>I used to think I knew God best from how He poured out sweet providence. But truly I have come to know and love Him more deeply for the hard providence. If I will thank Him for health, I must also thank Him for illness because the imperative is to give thanks in all things. An encouraging post for the honoring of the Lord. Thank you.
>Nancy, Thank you so much for this wonderful reminder of God's blessed control over all events, both large and small. I find that sometimes those lasagne spills are the hardest tests to pass as they tend to catch me off guard. … As if God isn't in the Kitchen too.God bless you and have a joyous Resurrection Day!
>"A hard providence."Thank you, Nancy, for offering perspective in and out of the kitchen. Sometimes we make mountains out of molehills, and then God actually sends us a mountain, and we learn what faith in reality looks like.Although I've experienced only a few "hard providences" in my life, they've always been, as you say, added to with more grace. -E
>After hearing Nancy recommend All Things for Good during one of her talks, I bought the book. It truly was eye opening and humbling, and it is one of my favorites that I go back to over and over again. I couldn't help but weep over the pages, moved by my own ingratitude and by God's amazing goodness in ALL things.Thank you for this encouraging post!
>Nancy thank you for this article today. I love to read about God's providence in all things. We can trust Him with our home, our family, our government. He is in control through good times and bad. It gives me comfort to know this. Thank you for sharing this truth!Blessings this Easter!
>Beautiful. From start to finish. How blessed I am to have read this today. Thank you for articulating so beautifully the truth of this doctrine — it is an anchor to the soul! Wishing you and yours a beautiful Easter. Love and blessings, Christina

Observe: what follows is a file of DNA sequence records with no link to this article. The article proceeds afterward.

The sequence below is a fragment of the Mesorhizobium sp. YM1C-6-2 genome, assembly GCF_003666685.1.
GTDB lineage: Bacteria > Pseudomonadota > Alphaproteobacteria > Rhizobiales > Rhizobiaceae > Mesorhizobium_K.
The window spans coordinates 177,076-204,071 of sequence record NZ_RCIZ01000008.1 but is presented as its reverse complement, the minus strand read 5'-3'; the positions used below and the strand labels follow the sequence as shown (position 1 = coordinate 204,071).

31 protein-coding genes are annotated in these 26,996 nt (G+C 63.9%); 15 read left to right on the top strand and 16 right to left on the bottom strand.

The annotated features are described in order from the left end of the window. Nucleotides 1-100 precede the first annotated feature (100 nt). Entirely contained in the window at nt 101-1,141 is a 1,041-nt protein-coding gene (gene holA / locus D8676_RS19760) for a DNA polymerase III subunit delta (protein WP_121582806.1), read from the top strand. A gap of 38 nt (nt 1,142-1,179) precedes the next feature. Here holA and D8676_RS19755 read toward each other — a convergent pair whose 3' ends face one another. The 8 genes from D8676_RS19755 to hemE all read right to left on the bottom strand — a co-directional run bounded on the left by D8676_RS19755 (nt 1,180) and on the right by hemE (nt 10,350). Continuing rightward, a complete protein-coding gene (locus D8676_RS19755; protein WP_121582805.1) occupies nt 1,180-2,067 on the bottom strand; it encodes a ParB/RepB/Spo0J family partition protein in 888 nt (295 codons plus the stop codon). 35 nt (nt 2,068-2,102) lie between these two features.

>I remember reading a line in "Everyday Talk" by Jay Younts about how even our comments about the weather reflect what we think about how God is ruling His world.This post goes very well with my reading of The Greener Grass Conspiracy by Stephen Altrogee! Thanks for sharing!!
>This doctrine is what helped me get through my own cancer diagnosis. I believed God was sovereign, he was in control, this did not take him by surprise and it could be used for his purposes, and ultimately his glory. I found that he seemed to give us an extra measure of grace during that time, surrounding us with people who would pray, encourage, and care for us. It can be a hard doctrine to grasp, especially when you are hurting, but in the end it was beleiving in the providence of God that helped us get through our trial.
>Thank you so much for this! I have to admit, I have thoroughly loved all these posts but so far this is my favorite. I have known a few Christians crushed by adversity and disaster, if only they understood this doctrine and trusted God even in hard times. This was a wonderful reminder that indeed in any circumstance God is in control. Thank you so much for sharing such words of wisdom.